HWTI think immateriality is part of the alienation. We used to take hours to set up one shot before we even took a Polaroid to preplan an image. Now, you go in and take a picture, see what you like, frame it, throw something else in, frame it, take another picture. I might take a hundred pictures before I even take the real picture. And then I might take another hundred after that. There’s no consequence to overshooting, and that’s why people tend to be less detailed in the making of images and also in their consumption of them.
So, how do I get myself or the viewer to pause and stop and, even if it’s an old image, see it as if it’s new, with a degree of wonder? What interests me most in all my work, be it photography or sculpture or video or text, is reflexiveness. I think the viewer needs to be the photographer now. Meaning, when I make work, I’m asking, How will what the viewer sees affect their relationship to the object or image that I’m making?
KOThis goes back to your undergraduate work with the frame; you would go out and have people hold a physical frame and ask them to use it to frame an image. Then you would compose another image that included both and what they had framed. You were already thinking about this idea of active viewership, which is experiential.
With your lenticular prints, an image is only revealed when the viewer changes position in relation to it. For your new work with the archive images, the viewing also involves a spatial dimension.
HWTAre you talking about my retroreflective prints?
Hank Willis Thomas, Operation Soap, 2017, screenprint on retroreflective vinyl mounted on Dibond in ambient light, 60 × 48 inches.
Hank Willis Thomas, Operation Soap, 2017, screenprint on retroreflective vinyl mounted on Dibond exposed to flash, 60 × 48 inches.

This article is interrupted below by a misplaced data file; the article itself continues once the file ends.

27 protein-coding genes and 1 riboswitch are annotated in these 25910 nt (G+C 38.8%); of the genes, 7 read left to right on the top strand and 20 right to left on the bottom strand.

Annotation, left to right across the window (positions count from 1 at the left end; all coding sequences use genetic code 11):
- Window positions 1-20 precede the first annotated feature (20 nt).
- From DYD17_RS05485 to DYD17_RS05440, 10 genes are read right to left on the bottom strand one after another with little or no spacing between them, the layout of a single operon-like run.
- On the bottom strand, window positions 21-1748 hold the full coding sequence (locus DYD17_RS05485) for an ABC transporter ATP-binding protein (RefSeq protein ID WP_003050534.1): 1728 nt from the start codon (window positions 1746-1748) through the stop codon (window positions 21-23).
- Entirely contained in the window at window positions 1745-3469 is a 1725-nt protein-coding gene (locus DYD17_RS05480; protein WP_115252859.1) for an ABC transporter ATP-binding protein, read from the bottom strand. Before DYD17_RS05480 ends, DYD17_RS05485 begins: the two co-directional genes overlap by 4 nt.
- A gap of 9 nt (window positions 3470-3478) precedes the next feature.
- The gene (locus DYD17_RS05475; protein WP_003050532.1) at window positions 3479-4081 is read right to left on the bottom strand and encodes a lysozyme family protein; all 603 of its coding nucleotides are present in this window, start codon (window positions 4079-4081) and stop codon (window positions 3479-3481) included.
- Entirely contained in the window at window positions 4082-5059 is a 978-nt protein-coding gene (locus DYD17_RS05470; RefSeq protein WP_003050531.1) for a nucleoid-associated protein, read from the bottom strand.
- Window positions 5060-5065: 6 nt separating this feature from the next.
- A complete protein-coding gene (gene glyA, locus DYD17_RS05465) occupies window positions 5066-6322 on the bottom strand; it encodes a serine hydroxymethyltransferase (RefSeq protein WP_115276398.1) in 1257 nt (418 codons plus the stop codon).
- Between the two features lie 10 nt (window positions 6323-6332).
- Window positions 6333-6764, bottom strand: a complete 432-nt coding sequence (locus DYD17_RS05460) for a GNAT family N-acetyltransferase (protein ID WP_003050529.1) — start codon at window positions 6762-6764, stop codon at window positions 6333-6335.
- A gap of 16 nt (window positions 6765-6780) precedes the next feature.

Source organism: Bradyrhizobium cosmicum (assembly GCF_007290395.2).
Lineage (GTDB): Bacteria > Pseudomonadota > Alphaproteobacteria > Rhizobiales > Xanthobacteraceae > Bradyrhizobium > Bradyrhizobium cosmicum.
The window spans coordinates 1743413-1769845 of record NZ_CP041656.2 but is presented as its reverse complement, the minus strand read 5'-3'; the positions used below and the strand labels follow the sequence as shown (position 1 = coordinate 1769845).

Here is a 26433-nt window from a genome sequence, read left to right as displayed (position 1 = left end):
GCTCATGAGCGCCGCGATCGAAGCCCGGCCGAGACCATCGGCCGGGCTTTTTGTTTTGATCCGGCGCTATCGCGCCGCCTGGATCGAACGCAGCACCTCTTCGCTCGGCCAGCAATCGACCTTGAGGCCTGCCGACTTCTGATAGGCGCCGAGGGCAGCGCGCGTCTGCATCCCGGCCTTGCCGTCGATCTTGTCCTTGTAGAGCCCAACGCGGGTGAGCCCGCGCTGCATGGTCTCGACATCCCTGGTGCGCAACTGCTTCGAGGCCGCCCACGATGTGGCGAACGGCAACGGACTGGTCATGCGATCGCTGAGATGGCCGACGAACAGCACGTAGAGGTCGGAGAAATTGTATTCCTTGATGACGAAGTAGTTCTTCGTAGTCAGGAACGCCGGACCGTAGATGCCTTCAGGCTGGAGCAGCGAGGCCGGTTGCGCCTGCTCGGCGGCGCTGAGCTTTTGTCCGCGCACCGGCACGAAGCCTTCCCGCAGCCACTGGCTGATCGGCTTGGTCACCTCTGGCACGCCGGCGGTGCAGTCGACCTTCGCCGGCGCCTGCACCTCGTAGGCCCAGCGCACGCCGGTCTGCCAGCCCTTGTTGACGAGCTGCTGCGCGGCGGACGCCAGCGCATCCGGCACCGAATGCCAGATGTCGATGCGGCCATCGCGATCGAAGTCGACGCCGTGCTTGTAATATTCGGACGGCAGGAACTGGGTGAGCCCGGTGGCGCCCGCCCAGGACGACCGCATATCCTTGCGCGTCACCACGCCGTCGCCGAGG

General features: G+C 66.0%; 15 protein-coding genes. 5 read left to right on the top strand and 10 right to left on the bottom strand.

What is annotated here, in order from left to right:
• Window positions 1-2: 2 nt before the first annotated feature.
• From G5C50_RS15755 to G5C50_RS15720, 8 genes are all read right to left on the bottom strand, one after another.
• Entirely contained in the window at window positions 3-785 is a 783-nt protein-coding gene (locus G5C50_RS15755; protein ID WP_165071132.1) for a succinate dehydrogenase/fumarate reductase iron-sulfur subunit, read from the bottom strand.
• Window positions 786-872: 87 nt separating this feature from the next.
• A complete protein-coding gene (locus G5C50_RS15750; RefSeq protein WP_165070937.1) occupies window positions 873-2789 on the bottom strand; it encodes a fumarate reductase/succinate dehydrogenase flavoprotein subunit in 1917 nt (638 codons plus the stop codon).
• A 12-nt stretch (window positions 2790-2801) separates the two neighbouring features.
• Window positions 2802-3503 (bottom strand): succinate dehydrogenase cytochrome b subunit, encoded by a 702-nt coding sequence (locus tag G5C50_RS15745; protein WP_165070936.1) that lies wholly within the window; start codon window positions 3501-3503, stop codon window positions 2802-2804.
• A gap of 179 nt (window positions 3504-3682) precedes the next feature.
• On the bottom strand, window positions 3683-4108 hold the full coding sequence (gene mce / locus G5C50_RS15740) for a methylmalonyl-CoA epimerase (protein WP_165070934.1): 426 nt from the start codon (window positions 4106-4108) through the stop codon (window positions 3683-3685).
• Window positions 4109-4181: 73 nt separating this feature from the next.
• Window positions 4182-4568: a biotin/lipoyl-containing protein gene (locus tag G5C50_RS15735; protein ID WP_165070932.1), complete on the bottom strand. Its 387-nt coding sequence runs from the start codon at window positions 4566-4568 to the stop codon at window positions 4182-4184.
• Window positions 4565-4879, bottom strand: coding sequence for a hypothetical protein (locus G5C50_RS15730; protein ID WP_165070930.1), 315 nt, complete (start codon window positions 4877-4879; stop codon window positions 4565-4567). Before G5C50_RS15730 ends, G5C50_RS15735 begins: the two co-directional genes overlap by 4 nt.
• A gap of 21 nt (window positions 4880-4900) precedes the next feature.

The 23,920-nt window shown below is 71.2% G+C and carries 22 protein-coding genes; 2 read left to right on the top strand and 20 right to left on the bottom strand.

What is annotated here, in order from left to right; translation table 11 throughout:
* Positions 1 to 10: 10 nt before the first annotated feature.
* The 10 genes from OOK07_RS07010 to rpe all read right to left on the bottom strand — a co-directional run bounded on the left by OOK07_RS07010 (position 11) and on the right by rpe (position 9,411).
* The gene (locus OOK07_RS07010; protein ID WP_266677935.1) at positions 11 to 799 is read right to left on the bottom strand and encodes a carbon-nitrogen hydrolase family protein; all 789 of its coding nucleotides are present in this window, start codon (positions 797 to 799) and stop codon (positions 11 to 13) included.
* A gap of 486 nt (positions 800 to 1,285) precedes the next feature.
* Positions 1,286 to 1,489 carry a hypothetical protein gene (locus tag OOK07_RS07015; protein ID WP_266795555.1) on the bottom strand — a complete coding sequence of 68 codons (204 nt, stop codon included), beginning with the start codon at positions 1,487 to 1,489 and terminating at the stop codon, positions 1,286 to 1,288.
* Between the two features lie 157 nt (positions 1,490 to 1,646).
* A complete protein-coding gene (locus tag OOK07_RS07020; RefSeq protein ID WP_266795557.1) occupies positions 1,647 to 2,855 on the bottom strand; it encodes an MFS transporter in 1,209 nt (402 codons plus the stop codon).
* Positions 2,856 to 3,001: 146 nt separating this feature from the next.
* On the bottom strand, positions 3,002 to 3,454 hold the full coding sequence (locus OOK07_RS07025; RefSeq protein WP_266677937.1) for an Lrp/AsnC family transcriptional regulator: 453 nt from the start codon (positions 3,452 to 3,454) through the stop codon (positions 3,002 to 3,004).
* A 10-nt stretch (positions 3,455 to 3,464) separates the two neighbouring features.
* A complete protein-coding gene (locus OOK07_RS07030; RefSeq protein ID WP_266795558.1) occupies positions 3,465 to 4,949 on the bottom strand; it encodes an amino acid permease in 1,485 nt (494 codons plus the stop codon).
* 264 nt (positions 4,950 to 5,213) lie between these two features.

Exactly. With the retroreflectives, it’s the viewer’s rephotographing with a flash that completes the imaging process. This is a really interesting way of placing that archive squarely in a contemporary moment.
HWTYeah, hopefully viewers are having a revelation the same way I do when I’m digging through an archive. I find an image and want to keep it, take it with me, save it. I want viewers to do the same with the work.
KOTell me about the overlap, like when you see these doppelgangers. The images of the riots in Baltimore in ’68 look eerily similar to the ones from 2015. If they’re in black and white, you can’t tell those pictures apart.
HWTYeah, that’s why I say then is now and now is then. The images of Ferguson in 2014 look like images in Newark in 1967. Other artists, like Sheila Pree Bright, are looking at the ’60s and now. There’s something I’m still trying to understand about these particular moments. That people in St. Augustine, Florida, have had to work together to integrate the beach concerns me. Here in New York, we take going to the beach with our friends of different ethnic backgrounds for granted. All progress in our country for people who weren’t already benefitting from the system when it was founded—all that progress was fought for, nothing was granted, and nothing was given. I have to acknowledge that the road to progress is always under construction. I have to recognize that even the littlest things were fought for, and so the big things also have to be fought for. We have to think big.
Hank Willis Thomas, It’s All About You, 2010, lenticular, 57 × 43 inches.